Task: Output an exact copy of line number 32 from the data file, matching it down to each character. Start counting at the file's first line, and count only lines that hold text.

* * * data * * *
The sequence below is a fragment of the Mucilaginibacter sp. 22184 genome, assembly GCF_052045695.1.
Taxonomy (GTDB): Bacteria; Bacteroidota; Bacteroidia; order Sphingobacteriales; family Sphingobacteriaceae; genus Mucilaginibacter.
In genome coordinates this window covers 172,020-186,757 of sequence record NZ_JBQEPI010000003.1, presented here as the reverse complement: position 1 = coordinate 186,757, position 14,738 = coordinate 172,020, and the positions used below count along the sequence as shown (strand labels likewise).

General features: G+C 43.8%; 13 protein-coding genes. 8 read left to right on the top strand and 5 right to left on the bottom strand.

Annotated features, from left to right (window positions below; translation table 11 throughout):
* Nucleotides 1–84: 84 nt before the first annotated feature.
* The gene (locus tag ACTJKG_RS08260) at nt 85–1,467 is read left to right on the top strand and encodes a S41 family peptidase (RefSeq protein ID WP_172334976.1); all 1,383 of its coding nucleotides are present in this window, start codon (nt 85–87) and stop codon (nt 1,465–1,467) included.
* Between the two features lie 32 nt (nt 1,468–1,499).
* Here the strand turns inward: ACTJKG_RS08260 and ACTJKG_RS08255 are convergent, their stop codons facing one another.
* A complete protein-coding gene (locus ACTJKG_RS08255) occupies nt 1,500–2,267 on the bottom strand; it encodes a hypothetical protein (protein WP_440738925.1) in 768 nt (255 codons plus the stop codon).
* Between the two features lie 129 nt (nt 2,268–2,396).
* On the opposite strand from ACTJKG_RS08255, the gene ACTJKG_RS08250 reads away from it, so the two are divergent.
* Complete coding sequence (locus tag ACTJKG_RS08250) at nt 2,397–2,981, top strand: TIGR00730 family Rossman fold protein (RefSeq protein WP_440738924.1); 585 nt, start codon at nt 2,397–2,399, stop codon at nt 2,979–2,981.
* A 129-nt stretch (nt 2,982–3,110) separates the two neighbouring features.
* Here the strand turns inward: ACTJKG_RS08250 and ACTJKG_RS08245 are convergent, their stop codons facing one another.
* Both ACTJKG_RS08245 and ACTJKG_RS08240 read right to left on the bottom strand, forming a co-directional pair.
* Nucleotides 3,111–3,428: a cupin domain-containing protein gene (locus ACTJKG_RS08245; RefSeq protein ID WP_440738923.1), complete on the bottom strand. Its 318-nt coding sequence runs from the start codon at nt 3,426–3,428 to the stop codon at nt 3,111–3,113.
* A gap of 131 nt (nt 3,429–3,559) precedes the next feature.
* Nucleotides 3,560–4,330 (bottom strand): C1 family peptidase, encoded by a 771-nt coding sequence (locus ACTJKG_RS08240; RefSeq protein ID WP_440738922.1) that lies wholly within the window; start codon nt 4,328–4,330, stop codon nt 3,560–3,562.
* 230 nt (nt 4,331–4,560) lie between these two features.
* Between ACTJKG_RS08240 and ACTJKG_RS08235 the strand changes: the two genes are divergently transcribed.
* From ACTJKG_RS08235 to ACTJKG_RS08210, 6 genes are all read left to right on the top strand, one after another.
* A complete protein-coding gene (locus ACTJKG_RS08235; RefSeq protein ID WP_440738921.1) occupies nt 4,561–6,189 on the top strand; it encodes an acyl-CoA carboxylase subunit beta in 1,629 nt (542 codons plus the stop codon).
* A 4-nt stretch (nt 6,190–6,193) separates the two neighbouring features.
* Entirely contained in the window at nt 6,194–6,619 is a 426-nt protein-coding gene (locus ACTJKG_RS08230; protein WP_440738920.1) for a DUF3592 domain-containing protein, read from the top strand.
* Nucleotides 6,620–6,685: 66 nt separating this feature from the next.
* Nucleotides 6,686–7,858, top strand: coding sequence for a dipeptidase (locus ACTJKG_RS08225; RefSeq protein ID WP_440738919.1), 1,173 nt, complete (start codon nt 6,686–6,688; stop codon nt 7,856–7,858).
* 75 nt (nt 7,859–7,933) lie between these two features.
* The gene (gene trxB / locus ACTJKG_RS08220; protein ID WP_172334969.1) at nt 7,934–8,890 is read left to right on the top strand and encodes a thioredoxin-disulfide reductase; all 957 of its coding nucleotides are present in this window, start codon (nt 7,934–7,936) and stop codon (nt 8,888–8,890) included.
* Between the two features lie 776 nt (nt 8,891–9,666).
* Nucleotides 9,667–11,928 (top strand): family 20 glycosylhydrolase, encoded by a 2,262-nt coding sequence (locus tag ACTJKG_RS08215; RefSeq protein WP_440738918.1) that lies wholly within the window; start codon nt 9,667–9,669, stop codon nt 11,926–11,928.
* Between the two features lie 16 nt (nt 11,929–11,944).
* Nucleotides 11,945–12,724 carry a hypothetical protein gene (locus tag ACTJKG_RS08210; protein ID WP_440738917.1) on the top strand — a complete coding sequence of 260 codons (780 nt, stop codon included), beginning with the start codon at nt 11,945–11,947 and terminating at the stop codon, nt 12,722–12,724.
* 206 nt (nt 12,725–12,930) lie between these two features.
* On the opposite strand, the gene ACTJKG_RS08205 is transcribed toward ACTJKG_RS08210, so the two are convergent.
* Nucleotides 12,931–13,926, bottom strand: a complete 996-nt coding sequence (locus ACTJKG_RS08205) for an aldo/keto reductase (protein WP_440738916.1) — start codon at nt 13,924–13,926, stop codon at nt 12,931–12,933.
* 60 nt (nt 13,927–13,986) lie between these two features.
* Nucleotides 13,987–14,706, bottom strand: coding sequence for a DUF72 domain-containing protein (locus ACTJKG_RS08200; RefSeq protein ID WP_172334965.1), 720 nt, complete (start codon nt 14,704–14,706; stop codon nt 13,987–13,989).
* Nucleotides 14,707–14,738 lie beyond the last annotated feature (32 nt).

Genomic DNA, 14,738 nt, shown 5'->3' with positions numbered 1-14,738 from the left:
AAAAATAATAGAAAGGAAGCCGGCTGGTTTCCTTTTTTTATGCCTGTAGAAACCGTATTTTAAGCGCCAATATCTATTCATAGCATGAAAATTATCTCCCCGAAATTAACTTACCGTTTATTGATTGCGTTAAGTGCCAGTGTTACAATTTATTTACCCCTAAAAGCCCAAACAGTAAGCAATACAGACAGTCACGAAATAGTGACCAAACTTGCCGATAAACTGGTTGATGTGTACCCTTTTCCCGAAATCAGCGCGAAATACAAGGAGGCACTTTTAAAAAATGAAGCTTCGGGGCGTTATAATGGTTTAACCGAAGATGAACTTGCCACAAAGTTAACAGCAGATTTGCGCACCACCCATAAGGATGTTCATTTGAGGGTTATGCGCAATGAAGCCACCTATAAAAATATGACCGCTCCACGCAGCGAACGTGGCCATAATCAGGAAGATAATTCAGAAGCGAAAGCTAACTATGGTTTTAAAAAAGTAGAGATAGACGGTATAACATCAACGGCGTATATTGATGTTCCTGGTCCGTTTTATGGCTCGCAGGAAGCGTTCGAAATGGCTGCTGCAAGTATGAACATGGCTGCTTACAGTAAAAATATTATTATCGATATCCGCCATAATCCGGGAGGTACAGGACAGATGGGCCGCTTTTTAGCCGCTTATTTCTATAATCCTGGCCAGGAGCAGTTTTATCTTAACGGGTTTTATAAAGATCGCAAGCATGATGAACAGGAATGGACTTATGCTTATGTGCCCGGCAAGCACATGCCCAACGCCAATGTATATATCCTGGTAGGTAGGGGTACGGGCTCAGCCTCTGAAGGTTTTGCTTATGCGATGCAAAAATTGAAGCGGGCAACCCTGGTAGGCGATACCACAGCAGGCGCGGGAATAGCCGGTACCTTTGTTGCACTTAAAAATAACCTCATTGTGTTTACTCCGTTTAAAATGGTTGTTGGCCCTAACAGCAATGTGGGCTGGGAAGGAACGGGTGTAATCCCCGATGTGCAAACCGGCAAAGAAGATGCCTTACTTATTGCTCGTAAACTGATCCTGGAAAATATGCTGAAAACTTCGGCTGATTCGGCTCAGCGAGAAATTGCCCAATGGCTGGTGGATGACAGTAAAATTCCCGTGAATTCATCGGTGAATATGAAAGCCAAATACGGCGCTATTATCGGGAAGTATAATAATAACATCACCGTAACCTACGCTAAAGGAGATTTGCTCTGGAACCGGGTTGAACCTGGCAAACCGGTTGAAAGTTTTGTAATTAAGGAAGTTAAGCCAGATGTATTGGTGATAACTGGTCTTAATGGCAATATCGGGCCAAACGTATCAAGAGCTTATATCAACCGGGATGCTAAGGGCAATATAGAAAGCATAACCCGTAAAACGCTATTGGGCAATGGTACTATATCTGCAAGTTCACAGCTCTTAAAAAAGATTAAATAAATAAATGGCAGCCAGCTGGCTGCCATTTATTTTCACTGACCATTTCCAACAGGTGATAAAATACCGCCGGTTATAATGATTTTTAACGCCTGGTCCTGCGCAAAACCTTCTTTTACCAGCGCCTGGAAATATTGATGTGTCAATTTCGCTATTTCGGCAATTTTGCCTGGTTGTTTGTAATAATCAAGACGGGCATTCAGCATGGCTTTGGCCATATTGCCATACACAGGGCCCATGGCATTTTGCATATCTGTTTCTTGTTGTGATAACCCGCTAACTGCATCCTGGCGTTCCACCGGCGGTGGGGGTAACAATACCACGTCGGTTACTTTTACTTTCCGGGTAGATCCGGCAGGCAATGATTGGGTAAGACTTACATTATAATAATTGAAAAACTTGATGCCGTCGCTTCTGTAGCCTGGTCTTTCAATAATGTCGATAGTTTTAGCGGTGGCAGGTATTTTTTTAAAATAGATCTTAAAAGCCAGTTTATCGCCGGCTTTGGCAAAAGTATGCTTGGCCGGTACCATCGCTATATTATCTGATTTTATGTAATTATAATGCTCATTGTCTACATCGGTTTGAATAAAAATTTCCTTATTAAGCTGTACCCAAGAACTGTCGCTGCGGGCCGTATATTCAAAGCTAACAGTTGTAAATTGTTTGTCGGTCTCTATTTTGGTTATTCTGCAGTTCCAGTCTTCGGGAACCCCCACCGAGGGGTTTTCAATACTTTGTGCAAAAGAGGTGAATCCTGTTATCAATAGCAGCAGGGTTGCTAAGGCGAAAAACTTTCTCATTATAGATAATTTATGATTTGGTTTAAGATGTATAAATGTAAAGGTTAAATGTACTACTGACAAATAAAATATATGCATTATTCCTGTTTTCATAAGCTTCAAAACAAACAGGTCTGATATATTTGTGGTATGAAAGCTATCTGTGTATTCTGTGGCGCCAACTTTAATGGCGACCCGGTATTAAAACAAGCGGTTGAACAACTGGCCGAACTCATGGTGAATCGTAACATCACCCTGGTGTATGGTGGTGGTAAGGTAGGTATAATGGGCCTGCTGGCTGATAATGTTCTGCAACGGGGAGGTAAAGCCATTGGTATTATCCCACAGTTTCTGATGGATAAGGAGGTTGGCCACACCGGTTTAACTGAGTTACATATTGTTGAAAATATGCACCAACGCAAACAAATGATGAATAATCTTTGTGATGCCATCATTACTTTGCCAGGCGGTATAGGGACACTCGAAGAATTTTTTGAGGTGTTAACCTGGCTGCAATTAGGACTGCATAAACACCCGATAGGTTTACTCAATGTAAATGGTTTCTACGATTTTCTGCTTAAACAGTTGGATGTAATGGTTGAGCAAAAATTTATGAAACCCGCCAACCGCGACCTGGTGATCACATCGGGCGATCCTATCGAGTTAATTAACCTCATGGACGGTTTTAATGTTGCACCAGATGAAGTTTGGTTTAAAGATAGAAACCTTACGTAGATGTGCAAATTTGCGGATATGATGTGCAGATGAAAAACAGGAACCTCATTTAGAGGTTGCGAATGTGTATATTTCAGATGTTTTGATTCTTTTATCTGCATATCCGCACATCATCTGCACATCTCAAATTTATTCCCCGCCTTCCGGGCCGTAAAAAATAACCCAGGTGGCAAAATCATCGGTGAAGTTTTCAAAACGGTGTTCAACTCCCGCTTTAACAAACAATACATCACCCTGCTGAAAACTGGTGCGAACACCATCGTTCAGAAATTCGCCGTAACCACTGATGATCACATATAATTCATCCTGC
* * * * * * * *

* Between the two features lie 16 nt (nt 11,929–11,944).